Just don't call it a GTI. Jonathan Crouch takes a look at Peugeot's improved 308 GT.
Want something that's a bit more mature than the usual hot hatch brigade but which can still show you a good time on the right road? Look no further than Peugeot's improved 308 GT in that instance. Available in hatch or estate, with a 180PS diesel or a 205PS petrol engine, it's direct but discreet.
Warm hatches. They don't really tend to get the blood racing do they? Usually bought by customers who wanted the range-topping hot versions but couldn't justify the expense to their other halves, the warm versions have a faded wash of penultimate about them. Peugeot, however, doesn't think that should be the case and in the shape of its improved 308 GT, it brings us a car with a personality of its own. True, this variant doesn't have the 270bhp firepower of the range-topping 308 GTi derivative but then it doesn't have that model's higher running costs and off-putting insurance costs either. As a result, this 308 GT variant should continue to command a profitable niche for itself. In the panoply of warm hatches, this one's a bit special.
There are two variants of the 308 GT to consider. Should you prefer a car that drinks from the black pump, there's the 2.0-litre diesel model. This packs 180PS at 3,750rpm and offers maximum torque of 400Nm at 2,000rpm. It's mated to a new eight-speed automatic gearbox. Go petrol and you're looking at a four-cylinder 1.6-litre THP 205 Stop&Start petrol engine. You stir the stick yourself here, with a six-speed manual gearbox to make the most of its 285Nm of torque, available between 1,750 and 4,500rpm.
The 308 GT's suspension set-up features pseudo MacPherson at the front, and a torsion beam rear, stiffened by between 10 and 20 per cent depending on model. Passive dampers are fitted with hydraulic bump stops for reduced noise. The steering is a variable electric setup and the rubberwear comes courtesy of Michelin and its excellent Pilot Sport 3s. The brakes are big 330mm discs up front, gripped by floating calipers. At the rear, the discs are 268mm diameter on 308 GT and 290mm on the alternative 308 GT SW estate bodyshape. Both engine types have a switchable ESP stability control system as standard.
That Peugeot hasn't gone over the top with the sporty design cues ought to be welcomed. This isn't a gussied up special for youngsters who want the looks but can't afford the insurance. It's something a bit more mature, for those who want a discreet but fast car. There are some subtle upgrades, such as the black lacquered door mirrors, the side sill finishers, the 18-inch 'Diamant' wheels, a lacquered black rear diffuser and twin exhaust pipes.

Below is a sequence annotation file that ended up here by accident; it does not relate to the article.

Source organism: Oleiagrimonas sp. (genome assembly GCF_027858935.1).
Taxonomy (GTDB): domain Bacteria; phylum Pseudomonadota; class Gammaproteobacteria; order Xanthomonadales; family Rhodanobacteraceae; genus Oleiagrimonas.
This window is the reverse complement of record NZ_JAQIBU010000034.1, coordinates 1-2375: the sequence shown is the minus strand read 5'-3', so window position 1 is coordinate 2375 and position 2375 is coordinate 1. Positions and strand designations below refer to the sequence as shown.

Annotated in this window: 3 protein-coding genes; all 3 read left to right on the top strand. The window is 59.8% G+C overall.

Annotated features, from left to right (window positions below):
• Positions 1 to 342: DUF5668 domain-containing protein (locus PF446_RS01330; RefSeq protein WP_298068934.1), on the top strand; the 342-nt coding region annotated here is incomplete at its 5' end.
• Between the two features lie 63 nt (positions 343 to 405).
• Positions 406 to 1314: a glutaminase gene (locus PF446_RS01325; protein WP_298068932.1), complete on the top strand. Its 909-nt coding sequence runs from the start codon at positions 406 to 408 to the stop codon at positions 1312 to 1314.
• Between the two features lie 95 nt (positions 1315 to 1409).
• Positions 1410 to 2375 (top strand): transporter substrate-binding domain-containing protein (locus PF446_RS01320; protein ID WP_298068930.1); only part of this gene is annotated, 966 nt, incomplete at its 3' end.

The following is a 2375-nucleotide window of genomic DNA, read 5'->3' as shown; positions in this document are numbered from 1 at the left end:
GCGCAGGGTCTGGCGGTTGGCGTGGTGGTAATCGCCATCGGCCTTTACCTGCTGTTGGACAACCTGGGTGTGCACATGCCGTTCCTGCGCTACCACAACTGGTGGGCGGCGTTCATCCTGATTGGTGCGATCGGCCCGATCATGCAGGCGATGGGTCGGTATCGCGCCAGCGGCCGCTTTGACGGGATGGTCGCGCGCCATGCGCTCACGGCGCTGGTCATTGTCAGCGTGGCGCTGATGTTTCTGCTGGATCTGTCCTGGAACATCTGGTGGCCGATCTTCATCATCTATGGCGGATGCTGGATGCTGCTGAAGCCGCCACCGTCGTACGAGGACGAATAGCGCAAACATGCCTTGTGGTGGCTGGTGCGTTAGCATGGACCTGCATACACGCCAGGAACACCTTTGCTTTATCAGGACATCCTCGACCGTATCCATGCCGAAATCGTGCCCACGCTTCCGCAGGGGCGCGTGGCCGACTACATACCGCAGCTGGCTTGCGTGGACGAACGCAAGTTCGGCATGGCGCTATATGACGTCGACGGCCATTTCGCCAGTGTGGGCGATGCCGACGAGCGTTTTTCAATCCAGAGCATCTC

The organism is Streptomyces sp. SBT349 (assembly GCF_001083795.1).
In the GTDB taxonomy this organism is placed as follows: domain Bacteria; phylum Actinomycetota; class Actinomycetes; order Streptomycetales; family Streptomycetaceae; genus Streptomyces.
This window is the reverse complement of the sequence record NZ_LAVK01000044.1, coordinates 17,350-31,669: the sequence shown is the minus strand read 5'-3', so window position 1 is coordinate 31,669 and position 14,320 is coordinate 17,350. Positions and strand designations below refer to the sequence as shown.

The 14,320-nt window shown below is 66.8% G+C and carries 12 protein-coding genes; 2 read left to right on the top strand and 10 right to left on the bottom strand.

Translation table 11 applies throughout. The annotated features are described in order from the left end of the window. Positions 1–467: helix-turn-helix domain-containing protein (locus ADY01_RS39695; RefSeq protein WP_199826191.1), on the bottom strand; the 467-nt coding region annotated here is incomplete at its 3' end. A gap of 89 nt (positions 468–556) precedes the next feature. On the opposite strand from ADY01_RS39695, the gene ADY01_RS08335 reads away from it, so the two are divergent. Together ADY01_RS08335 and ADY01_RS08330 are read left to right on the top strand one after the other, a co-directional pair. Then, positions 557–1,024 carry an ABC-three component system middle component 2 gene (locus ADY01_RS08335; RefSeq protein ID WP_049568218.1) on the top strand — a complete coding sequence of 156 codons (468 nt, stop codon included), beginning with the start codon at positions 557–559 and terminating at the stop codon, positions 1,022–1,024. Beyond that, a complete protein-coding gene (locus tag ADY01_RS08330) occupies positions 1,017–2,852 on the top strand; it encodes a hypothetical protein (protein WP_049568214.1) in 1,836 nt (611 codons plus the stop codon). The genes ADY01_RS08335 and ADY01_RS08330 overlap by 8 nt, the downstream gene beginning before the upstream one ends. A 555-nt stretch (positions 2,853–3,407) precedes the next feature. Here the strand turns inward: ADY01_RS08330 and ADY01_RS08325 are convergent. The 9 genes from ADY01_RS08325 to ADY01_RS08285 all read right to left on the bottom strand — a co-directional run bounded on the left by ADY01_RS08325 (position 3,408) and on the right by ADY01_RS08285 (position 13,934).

The interior features roof lining and upper window pillars finished in anthracite. The upholstery is enlivened by some red contrast stitching, this finish extending across the dashboard, door panels, gear lever gaiter and floor mats. There's an aluminium pedal set and stainless steel sill finishers in the door apertures. The instrument panel bears a chequered flag motif background and switching on the ignition produces a GT welcome message.
Peugeot's main target with the 308 GT in both talent and execution is probably SEAT's Leon FR. Expect a starting price of around £25,000 and you shouldn't be too far off the mark. Available in both hatch and SW estate body styles, the 308 GT ought to do well, the estate in particular offering a swift point to point car that'll never draw a second glance.
A Driver Sport Pack is fitted to all 308 GT models and includes red illumination for the instrument panel, displays for power and torque delivered, turbo pressure, longitudinal and transverse acceleration. Plus there's also beefed-up power steering, more responsive accelerator mapping, steering wheel-mounted paddles for the automatic 'box and extra sound piped into the cabin. The driver can choose to turn off the Driver Sport Pack setting for a more comfort-orientated drive, using a button on the centre console.
There's also a radar-based Driver Assistance Pack available which includes Dynamic Cruise Control, an Emergency Collision Alert System and an Emergency Collision Braking System. There's also a Blind Spot Monitoring System where LEDs in the door mirrors illuminate to warn the driver that there is a vehicle in the blind spot. Park Assist is also available, allowing automatic parallel or bay parking.
The petrol engine incorporates a Stop&Start system to help boost fuel economy to 50.4mpg and drive emissions down to just 130g/km. That's not at all bad for a powerplant that packs 205PS. The diesel is, as you'd imagine, even more parsimonious and will eke 70.6 miles from a gallon of derv, with emissions pegged at an excellent 103g/km.
Residual values of the 308 have held up better than many industry experts predicted, helped by a reputation for decent build quality and very good economy. The 308 GT should prove no exception to this and the days where SEAT had a big advantage over on the French company when it came to value retention seem to be over.
The Peugeot 308 is a better car than it really had any right to be given its prior form line. It's now a genuine alternative to the best cars in the class and the GT model only boosts its appeal. With 180PS if you choose diesel or 205PS from the petrol engine, specify one in a subtle colour and you've got a car that is a great choice for those who like to make progress but don't like to draw attention to themselves.
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